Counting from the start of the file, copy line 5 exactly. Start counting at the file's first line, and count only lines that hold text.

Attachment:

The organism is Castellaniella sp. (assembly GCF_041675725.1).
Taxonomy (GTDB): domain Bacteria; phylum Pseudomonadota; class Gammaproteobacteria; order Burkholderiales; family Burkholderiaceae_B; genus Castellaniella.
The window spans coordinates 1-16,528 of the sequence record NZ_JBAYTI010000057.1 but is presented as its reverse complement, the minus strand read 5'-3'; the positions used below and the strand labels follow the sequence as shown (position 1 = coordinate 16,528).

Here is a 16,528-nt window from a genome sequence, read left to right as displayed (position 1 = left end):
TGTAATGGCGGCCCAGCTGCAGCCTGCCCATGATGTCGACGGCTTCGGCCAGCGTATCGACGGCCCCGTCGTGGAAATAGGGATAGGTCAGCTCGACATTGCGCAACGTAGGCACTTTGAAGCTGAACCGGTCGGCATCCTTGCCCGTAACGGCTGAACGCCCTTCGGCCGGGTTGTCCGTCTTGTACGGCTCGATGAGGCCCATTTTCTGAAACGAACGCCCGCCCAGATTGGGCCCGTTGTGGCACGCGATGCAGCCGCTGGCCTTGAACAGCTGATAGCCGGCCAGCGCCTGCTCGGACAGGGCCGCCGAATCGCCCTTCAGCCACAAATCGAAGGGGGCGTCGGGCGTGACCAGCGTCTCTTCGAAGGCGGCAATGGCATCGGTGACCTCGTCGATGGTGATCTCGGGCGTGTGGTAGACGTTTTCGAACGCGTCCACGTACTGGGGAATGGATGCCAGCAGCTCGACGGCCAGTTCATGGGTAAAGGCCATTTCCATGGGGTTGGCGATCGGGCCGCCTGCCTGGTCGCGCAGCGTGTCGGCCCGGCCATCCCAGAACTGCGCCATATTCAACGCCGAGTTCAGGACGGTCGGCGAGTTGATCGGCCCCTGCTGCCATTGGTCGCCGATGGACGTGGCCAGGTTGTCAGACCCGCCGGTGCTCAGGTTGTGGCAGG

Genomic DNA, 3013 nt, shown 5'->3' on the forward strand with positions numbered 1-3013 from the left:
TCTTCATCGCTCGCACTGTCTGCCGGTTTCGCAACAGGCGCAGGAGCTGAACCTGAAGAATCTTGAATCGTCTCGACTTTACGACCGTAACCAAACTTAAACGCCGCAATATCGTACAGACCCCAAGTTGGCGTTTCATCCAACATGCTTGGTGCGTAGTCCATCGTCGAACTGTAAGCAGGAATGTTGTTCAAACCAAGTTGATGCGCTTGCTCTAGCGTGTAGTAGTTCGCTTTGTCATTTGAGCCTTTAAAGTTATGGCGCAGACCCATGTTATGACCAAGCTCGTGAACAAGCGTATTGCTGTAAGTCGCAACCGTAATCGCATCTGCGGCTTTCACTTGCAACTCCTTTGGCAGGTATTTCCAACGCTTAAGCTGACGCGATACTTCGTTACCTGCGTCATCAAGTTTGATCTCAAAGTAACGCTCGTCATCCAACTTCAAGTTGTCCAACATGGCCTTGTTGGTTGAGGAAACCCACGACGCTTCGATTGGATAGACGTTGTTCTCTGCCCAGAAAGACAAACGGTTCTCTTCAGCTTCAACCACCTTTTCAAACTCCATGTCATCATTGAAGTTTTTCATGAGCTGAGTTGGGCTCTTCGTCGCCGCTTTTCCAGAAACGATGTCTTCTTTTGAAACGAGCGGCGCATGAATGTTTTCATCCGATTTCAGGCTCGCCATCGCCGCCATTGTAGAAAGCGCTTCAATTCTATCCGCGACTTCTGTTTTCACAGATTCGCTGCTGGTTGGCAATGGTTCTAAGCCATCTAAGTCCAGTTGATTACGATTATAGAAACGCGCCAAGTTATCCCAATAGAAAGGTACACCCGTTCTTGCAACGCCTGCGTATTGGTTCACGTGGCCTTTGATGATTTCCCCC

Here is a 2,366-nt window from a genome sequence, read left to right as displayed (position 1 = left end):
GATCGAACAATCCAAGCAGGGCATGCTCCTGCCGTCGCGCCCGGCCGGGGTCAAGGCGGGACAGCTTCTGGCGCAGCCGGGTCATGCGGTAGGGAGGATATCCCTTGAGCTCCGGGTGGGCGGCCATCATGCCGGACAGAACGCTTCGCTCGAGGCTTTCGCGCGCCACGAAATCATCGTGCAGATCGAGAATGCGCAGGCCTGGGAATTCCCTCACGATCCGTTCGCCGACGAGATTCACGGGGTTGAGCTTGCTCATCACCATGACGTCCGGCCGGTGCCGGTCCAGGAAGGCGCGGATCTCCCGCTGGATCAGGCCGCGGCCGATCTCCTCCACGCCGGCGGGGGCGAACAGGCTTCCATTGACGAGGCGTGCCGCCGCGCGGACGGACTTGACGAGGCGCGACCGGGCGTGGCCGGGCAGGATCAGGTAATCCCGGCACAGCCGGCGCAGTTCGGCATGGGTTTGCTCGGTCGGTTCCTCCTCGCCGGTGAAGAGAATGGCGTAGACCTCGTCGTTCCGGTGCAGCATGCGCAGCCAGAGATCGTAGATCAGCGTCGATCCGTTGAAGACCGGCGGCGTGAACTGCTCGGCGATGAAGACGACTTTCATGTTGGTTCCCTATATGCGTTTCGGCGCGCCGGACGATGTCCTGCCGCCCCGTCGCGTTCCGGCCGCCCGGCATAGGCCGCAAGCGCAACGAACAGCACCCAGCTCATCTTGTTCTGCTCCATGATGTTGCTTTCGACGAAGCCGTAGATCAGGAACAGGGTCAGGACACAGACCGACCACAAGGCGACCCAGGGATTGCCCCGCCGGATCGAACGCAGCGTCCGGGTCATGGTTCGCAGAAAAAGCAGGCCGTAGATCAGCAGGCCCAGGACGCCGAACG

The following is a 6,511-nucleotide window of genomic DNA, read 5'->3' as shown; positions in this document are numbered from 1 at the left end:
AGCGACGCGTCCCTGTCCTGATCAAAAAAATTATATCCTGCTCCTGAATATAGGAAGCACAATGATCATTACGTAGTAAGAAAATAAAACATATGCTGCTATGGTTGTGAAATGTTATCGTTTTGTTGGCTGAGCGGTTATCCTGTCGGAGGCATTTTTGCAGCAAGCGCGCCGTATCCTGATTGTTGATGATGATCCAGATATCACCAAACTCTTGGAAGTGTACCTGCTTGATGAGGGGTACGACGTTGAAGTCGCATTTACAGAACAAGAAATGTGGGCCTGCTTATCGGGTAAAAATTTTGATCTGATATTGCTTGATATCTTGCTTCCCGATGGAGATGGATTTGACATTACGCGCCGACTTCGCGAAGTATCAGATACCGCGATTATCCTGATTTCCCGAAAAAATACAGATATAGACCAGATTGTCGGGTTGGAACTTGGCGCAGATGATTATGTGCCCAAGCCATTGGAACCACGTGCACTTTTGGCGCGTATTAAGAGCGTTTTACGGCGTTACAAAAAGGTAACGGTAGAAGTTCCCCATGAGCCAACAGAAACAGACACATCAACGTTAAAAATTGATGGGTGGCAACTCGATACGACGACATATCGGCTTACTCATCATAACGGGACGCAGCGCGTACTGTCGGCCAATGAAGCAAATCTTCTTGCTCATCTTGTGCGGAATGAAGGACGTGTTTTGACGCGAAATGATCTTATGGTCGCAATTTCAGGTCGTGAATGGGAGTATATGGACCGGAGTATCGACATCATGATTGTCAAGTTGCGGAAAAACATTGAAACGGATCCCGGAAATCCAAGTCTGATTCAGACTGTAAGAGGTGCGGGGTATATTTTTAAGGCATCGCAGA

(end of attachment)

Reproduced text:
TGTAATGGCGGCCCAGCTGCAGCCTGCCCATGATGTCGACGGCTTCGGCCAGCGTATCGACGGCCCCGTCGTGGAAATAGGGATAGGTCAGCTCGACATTGCGCAACGTAGGCACTTTGAAGCTGAACCGGTCGGCATCCTTGCCCGTAACGGCTGAACGCCCTTCGGCCGGGTTGTCCGTCTTGTACGGCTCGATGAGGCCCATTTTCTGAAACGAACGCCCGCCCAGATTGGGCCCGTTGTGGCACGCGATGCAGCCGCTGGCCTTGAACAGCTGATAGCCGGCCAGCGCCTGCTCGGACAGGGCCGCCGAATCGCCCTTCAGCCACAAATCGAAGGGGGCGTCGGGCGTGACCAGCGTCTCTTCGAAGGCGGCAATGGCATCGGTGACCTCGTCGATGGTGATCTCGGGCGTGTGGTAGACGTTTTCGAACGCGTCCACGTACTGGGGAATGGATGCCAGCAGCTCGACGGCCAGTTCATGGGTAAAGGCCATTTCCATGGGGTTGGCGATCGGGCCGCCTGCCTGGTCGCGCAGCGTGTCGGCCCGGCCATCCCAGAACTGCGCCATATTCAACGCCGAGTTCAGGACGGTCGGCGAGTTGATCGGCCCCTGCTGCCATTGGTCGCCGATGGACGTGGCCAGGTTGTCAGACCCGCCGGTGCTCAGGTTGTGGCAGG